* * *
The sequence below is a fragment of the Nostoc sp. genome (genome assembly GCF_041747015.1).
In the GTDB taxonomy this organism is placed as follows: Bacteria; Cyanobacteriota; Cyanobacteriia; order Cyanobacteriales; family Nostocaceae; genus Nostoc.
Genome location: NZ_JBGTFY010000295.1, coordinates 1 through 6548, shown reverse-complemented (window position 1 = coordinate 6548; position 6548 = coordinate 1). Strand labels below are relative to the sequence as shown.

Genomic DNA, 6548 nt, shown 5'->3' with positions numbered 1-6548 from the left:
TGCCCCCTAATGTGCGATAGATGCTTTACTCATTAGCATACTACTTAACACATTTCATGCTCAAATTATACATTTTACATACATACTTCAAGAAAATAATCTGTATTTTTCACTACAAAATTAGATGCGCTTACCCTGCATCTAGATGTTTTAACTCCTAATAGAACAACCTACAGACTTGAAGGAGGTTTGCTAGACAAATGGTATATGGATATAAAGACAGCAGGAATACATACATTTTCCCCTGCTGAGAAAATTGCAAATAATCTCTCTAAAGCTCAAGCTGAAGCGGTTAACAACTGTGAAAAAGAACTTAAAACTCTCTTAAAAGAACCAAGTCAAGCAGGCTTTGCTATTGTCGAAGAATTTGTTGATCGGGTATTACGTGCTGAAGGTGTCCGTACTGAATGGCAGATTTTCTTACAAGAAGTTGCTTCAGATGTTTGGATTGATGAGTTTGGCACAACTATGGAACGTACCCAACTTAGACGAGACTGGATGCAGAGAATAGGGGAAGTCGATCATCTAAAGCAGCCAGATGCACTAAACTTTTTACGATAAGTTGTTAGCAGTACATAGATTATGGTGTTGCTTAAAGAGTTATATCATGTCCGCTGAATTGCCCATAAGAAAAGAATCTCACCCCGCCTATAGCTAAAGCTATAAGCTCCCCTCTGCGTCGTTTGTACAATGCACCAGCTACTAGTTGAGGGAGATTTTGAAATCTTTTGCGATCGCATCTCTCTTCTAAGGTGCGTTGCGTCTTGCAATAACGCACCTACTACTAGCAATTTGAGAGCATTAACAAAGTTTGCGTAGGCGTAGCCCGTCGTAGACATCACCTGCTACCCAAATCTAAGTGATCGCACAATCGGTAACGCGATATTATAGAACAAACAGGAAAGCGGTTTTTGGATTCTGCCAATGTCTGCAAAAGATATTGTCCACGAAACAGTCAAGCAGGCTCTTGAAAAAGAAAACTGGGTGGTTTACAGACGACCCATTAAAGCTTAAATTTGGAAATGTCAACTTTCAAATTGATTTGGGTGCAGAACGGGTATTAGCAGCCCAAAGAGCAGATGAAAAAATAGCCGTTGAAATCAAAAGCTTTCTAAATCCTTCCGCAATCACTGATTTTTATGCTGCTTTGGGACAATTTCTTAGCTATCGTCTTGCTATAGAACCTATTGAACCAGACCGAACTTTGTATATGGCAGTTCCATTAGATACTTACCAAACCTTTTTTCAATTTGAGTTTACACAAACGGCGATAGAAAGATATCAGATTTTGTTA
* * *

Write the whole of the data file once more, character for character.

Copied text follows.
The sequence below is a fragment of the Nostoc sp. genome (genome assembly GCF_041747015.1).
In the GTDB taxonomy this organism is placed as follows: Bacteria; Cyanobacteriota; Cyanobacteriia; order Cyanobacteriales; family Nostocaceae; genus Nostoc.
Genome location: NZ_JBGTFY010000295.1, coordinates 1 through 6548, shown reverse-complemented (window position 1 = coordinate 6548; position 6548 = coordinate 1). Strand labels below are relative to the sequence as shown.

Genomic DNA, 6548 nt, shown 5'->3' with positions numbered 1-6548 from the left:
TGCCCCCTAATGTGCGATAGATGCTTTACTCATTAGCATACTACTTAACACATTTCATGCTCAAATTATACATTTTACATACATACTTCAAGAAAATAATCTGTATTTTTCACTACAAAATTAGATGCGCTTACCCTGCATCTAGATGTTTTAACTCCTAATAGAACAACCTACAGACTTGAAGGAGGTTTGCTAGACAAATGGTATATGGATATAAAGACAGCAGGAATACATACATTTTCCCCTGCTGAGAAAATTGCAAATAATCTCTCTAAAGCTCAAGCTGAAGCGGTTAACAACTGTGAAAAAGAACTTAAAACTCTCTTAAAAGAACCAAGTCAAGCAGGCTTTGCTATTGTCGAAGAATTTGTTGATCGGGTATTACGTGCTGAAGGTGTCCGTACTGAATGGCAGATTTTCTTACAAGAAGTTGCTTCAGATGTTTGGATTGATGAGTTTGGCACAACTATGGAACGTACCCAACTTAGACGAGACTGGATGCAGAGAATAGGGGAAGTCGATCATCTAAAGCAGCCAGATGCACTAAACTTTTTACGATAAGTTGTTAGCAGTACATAGATTATGGTGTTGCTTAAAGAGTTATATCATGTCCGCTGAATTGCCCATAAGAAAAGAATCTCACCCCGCCTATAGCTAAAGCTATAAGCTCCCCTCTGCGTCGTTTGTACAATGCACCAGCTACTAGTTGAGGGAGATTTTGAAATCTTTTGCGATCGCATCTCTCTTCTAAGGTGCGTTGCGTCTTGCAATAACGCACCTACTACTAGCAATTTGAGAGCATTAACAAAGTTTGCGTAGGCGTAGCCCGTCGTAGACATCACCTGCTACCCAAATCTAAGTGATCGCACAATCGGTAACGCGATATTATAGAACAAACAGGAAAGCGGTTTTTGGATTCTGCCAATGTCTGCAAAAGATATTGTCCACGAAACAGTCAAGCAGGCTCTTGAAAAAGAAAACTGGGTGGTTTACAGACGACCCATTAAAGCTTAAATTTGGAAATGTCAACTTTCAAATTGATTTGGGTGCAGAACGGGTATTAGCAGCCCAAAGAGCAGATGAAAAAATAGCCGTTGAAATCAAAAGCTTTCTAAATCCTTCCGCAATCACTGATTTTTATGCTGCTTTGGGACAATTTCTTAGCTATCGTCTTGCTATAGAACCTATTGAACCAGACCGAACTTTGTATATGGCAGTTCCATTAGATACTTACCAAACCTTTTTTCAATTTGAGTTTACACAAACGGCGATAGAAAGATATCAGATTTTGTTA